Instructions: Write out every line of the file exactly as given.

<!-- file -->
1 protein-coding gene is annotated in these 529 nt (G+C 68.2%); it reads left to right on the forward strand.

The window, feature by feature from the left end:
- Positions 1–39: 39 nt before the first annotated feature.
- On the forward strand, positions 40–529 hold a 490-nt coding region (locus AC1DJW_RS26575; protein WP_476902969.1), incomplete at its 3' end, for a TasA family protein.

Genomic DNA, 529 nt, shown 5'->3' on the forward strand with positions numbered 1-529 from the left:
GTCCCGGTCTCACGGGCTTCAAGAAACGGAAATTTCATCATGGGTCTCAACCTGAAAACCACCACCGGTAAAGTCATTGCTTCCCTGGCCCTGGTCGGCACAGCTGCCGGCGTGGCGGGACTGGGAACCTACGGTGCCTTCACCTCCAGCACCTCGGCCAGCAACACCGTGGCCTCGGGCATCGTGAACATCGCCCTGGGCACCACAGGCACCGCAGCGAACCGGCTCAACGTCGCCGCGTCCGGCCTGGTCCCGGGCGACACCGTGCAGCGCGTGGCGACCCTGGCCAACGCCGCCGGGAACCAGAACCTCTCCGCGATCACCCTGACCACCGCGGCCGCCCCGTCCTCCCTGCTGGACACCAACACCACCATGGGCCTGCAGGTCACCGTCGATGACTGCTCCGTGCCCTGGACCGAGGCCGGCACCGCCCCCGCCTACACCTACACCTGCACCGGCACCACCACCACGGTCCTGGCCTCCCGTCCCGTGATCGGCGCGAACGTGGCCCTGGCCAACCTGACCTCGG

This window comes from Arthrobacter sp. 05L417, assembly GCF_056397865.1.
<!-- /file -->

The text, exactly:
1 protein-coding gene is annotated in these 529 nt (G+C 68.2%); it reads left to right on the forward strand.

The window, feature by feature from the left end:
- Positions 1–39: 39 nt before the first annotated feature.
- On the forward strand, positions 40–529 hold a 490-nt coding region (locus AC1DJW_RS26575; protein WP_476902969.1), incomplete at its 3' end, for a TasA family protein.

Genomic DNA, 529 nt, shown 5'->3' on the forward strand with positions numbered 1-529 from the left:
GTCCCGGTCTCACGGGCTTCAAGAAACGGAAATTTCATCATGGGTCTCAACCTGAAAACCACCACCGGTAAAGTCATTGCTTCCCTGGCCCTGGTCGGCACAGCTGCCGGCGTGGCGGGACTGGGAACCTACGGTGCCTTCACCTCCAGCACCTCGGCCAGCAACACCGTGGCCTCGGGCATCGTGAACATCGCCCTGGGCACCACAGGCACCGCAGCGAACCGGCTCAACGTCGCCGCGTCCGGCCTGGTCCCGGGCGACACCGTGCAGCGCGTGGCGACCCTGGCCAACGCCGCCGGGAACCAGAACCTCTCCGCGATCACCCTGACCACCGCGGCCGCCCCGTCCTCCCTGCTGGACACCAACACCACCATGGGCCTGCAGGTCACCGTCGATGACTGCTCCGTGCCCTGGACCGAGGCCGGCACCGCCCCCGCCTACACCTACACCTGCACCGGCACCACCACCACGGTCCTGGCCTCCCGTCCCGTGATCGGCGCGAACGTGGCCCTGGCCAACCTGACCTCGG

This window comes from Arthrobacter sp. 05L417, assembly GCF_056397865.1.